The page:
On the evening of Aug. 20, 2018, Bend Police arrived at Jordan’s home on Mount Hope Drive to find her unconscious: she had tried to commit suicide by overdosing on pills. Bend BP declared her son Mason dead at the scene; Tashina had shot him in the head. She planned to use the gun on herself as well, but it stopped working, according to a handwritten note left at the scene.
While Mason was born healthy, he developed cerebral palsy which made it hard for him to control his muscles and movements. He also suffered from hydrocephalus, a condition that causes brain damage from fluid build-up. Mason attended Miller Elementary School and the students there helped raise money for his medical expenses such as a wheelchair ramp for his house and the family’s van, according to the Sparrow Club. After he was killed, friends and family raised almost $10,000 for his funeral on a GoFundMe page.
“By all accounts Mason Jordan was a loving, caring, and precious child,” said District Attorney John Hummel in a statement released Monday morning. “All who encountered him were better for it. His mother loved him with all her heart, until she broke.”
Jordan had documented mental health difficulties and pleaded guilty except for insanity. Her doctors had diagnosed her with “major depression with psychotic features,” and told the court that she met the legal definition for Oregon’s criminal insanity defense at the time of the incident.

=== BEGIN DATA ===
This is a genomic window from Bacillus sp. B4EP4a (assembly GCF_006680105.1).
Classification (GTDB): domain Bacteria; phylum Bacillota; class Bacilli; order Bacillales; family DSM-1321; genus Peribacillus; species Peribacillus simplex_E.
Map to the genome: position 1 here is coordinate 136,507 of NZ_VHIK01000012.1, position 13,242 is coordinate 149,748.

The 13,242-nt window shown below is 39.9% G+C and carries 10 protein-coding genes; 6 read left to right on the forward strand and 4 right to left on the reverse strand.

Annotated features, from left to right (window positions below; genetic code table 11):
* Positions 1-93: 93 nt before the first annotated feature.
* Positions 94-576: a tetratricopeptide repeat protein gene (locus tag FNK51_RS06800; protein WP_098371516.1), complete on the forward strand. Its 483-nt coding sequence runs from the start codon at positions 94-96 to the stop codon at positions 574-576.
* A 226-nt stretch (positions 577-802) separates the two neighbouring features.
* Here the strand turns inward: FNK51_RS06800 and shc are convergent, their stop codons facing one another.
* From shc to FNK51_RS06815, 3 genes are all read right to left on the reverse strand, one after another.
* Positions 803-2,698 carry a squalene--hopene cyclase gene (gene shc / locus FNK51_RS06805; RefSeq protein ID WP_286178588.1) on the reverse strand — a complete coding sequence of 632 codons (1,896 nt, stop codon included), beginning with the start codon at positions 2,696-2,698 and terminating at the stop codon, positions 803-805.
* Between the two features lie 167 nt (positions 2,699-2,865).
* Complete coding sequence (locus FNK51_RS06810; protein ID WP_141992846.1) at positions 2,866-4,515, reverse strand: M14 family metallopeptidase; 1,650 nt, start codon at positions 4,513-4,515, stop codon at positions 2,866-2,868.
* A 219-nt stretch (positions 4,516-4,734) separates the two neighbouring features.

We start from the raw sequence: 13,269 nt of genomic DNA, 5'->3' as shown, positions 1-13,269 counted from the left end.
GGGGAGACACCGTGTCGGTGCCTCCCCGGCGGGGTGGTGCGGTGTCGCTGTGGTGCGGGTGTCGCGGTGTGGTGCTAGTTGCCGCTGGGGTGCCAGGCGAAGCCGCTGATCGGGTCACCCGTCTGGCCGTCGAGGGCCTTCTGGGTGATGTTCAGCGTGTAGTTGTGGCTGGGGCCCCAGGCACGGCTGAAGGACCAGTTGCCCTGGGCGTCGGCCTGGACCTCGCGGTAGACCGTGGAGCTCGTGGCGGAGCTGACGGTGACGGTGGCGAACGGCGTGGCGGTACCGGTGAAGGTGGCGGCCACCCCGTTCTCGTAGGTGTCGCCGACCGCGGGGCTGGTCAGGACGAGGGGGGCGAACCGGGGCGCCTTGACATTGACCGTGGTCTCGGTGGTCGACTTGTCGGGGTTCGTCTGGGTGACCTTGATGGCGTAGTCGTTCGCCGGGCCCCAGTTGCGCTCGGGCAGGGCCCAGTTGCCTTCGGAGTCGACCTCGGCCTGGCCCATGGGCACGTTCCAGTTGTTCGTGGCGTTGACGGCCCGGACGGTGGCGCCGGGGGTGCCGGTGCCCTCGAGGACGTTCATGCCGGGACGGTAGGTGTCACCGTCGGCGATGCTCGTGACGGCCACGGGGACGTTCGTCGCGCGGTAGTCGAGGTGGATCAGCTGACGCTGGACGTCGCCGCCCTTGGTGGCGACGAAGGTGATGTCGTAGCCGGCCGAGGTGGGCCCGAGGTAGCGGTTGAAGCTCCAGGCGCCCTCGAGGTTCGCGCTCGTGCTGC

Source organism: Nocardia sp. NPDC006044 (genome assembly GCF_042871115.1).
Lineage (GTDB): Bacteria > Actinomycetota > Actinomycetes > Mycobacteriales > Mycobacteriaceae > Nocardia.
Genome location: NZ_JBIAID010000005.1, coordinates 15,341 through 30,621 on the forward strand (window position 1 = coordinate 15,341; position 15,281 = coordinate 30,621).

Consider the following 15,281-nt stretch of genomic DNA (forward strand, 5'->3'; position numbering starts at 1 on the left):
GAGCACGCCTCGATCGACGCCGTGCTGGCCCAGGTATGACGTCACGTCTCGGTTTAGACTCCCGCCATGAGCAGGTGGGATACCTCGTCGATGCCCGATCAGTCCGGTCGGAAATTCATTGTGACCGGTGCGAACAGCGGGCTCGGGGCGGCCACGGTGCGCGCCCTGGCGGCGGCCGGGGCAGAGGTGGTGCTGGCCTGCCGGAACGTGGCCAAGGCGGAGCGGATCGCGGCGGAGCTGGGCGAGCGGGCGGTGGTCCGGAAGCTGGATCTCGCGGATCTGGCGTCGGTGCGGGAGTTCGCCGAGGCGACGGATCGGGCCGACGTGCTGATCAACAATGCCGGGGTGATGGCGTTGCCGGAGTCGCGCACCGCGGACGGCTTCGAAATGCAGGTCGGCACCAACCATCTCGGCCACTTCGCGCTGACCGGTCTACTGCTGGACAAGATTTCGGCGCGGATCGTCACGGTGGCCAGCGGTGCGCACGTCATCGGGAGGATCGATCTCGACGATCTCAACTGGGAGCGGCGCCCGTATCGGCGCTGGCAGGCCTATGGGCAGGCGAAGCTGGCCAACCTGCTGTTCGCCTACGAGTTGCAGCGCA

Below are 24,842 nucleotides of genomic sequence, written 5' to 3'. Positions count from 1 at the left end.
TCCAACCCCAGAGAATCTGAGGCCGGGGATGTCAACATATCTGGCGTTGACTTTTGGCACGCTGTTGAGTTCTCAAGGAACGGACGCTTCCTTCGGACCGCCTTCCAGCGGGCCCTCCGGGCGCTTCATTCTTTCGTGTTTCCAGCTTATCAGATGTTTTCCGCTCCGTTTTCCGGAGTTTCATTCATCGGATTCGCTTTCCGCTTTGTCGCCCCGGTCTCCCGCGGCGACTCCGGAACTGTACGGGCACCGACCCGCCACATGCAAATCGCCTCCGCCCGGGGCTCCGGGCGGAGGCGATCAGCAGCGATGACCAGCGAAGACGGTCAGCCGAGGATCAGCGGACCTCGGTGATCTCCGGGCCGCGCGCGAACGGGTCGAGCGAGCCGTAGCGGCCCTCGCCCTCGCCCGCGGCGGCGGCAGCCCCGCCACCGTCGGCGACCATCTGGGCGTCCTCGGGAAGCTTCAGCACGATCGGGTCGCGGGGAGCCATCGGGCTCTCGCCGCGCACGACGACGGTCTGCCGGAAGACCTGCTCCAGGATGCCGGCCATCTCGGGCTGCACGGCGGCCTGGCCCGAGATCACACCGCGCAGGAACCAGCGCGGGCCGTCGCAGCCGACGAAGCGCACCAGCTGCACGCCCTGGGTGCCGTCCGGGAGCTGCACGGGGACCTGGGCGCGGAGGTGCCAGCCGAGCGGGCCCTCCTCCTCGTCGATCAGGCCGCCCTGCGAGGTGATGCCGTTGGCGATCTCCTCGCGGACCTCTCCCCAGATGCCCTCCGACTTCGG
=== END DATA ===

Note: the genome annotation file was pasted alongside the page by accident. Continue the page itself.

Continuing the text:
“Numerous single mothers of children with disabilities contacted me to share their stories of the immense stress, loneliness, and despair they experience on a daily basis,” Hummel said. “Other parents of children living with disabilities contacted me to say that it is difficult raising their children, but their child’s health should not be an excuse for murder.
“At the end of the day, the murder of a child is never justified, while the emotional state of a defendant is always relevant," Hummel concluded. "The resolution of Ms. Jordan’s case holds her accountable, honors Mason’s life, and reflects the mental state she was in at the time of the crime. Justice was done.”